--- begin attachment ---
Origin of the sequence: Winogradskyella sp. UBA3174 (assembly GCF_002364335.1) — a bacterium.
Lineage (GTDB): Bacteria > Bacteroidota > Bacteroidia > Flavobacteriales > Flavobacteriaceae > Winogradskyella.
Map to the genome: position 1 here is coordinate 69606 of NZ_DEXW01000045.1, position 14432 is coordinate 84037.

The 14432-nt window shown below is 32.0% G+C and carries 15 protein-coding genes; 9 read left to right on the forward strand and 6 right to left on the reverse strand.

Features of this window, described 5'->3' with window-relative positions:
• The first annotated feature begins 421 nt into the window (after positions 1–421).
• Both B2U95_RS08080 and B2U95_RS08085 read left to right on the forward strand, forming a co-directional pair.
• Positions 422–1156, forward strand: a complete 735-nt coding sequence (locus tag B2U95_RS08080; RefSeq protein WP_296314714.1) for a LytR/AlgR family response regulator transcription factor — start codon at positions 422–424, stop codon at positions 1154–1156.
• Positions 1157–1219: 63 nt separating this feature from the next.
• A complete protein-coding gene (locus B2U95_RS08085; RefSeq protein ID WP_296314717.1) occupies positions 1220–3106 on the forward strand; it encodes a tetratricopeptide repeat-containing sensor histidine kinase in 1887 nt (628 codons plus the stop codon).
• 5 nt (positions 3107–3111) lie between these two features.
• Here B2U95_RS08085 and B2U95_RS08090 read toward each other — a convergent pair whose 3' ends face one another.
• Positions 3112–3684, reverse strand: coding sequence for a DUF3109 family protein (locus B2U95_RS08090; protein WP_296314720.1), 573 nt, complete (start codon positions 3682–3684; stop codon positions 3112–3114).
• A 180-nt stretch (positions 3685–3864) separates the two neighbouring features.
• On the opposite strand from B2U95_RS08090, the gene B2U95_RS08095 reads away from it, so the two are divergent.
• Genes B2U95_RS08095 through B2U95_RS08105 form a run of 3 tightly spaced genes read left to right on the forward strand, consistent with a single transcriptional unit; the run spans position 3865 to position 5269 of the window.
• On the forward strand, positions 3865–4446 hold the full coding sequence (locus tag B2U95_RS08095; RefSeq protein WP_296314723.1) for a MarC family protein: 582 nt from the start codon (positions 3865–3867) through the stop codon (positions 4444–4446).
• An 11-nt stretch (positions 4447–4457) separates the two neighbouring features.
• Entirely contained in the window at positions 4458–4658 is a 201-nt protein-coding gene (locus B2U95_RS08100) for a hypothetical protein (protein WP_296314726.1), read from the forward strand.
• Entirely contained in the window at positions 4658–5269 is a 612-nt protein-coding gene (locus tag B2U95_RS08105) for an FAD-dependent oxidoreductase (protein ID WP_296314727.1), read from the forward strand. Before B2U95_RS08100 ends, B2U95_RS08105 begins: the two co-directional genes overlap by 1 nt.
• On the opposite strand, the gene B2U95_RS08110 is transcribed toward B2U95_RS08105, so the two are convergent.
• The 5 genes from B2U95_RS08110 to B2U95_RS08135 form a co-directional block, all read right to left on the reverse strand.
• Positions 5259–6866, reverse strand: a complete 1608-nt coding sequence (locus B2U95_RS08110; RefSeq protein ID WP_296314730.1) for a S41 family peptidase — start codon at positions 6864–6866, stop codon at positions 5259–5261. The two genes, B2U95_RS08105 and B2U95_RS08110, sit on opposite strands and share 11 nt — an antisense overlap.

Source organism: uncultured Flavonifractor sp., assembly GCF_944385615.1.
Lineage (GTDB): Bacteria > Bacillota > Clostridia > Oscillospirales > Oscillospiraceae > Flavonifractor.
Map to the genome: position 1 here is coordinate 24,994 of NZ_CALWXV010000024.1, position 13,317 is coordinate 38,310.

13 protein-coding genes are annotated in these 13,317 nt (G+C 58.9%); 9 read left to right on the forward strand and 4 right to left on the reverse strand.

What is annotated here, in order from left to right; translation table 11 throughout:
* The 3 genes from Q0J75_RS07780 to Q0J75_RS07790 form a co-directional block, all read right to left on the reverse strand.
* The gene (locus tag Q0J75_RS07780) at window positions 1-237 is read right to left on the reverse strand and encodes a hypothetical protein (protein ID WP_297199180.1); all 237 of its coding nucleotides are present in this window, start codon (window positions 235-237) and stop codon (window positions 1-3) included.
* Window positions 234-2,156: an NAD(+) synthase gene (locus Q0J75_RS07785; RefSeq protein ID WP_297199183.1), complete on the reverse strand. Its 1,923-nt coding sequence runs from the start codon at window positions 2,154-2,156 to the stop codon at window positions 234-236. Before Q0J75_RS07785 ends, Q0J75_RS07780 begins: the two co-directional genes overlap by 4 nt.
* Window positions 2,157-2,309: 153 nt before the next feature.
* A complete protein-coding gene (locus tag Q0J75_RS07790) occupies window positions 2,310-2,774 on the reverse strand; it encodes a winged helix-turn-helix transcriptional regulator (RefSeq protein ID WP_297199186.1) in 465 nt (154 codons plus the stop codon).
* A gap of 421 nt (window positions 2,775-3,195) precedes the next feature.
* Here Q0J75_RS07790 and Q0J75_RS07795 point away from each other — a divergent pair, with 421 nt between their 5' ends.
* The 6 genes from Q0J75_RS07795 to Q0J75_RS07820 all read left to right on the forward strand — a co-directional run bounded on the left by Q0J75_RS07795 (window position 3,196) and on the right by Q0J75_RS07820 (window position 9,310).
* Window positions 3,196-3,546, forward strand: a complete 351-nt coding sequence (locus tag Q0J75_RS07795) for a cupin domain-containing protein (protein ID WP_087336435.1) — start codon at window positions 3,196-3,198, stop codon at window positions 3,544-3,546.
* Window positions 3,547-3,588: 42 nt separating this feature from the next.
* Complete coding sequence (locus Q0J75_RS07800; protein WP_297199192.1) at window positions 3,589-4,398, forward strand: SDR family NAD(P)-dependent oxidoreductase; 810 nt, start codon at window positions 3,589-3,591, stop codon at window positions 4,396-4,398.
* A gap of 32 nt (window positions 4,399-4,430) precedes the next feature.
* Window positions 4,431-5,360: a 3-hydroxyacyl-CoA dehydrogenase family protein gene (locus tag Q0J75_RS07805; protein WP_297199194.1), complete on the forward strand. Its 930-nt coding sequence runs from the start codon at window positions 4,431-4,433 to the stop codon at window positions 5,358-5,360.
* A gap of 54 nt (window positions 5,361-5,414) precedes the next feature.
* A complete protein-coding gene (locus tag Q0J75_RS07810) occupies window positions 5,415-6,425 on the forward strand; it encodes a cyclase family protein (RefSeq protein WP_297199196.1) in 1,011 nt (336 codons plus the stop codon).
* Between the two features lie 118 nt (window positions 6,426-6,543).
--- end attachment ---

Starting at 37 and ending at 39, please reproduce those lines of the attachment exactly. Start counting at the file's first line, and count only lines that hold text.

* Window positions 3,196-3,546, forward strand: a complete 351-nt coding sequence (locus tag Q0J75_RS07795) for a cupin domain-containing protein (protein ID WP_087336435.1) — start codon at window positions 3,196-3,198, stop codon at window positions 3,544-3,546.
* Window positions 3,547-3,588: 42 nt separating this feature from the next.
* Complete coding sequence (locus Q0J75_RS07800; protein WP_297199192.1) at window positions 3,589-4,398, forward strand: SDR family NAD(P)-dependent oxidoreductase; 810 nt, start codon at window positions 3,589-3,591, stop codon at window positions 4,396-4,398.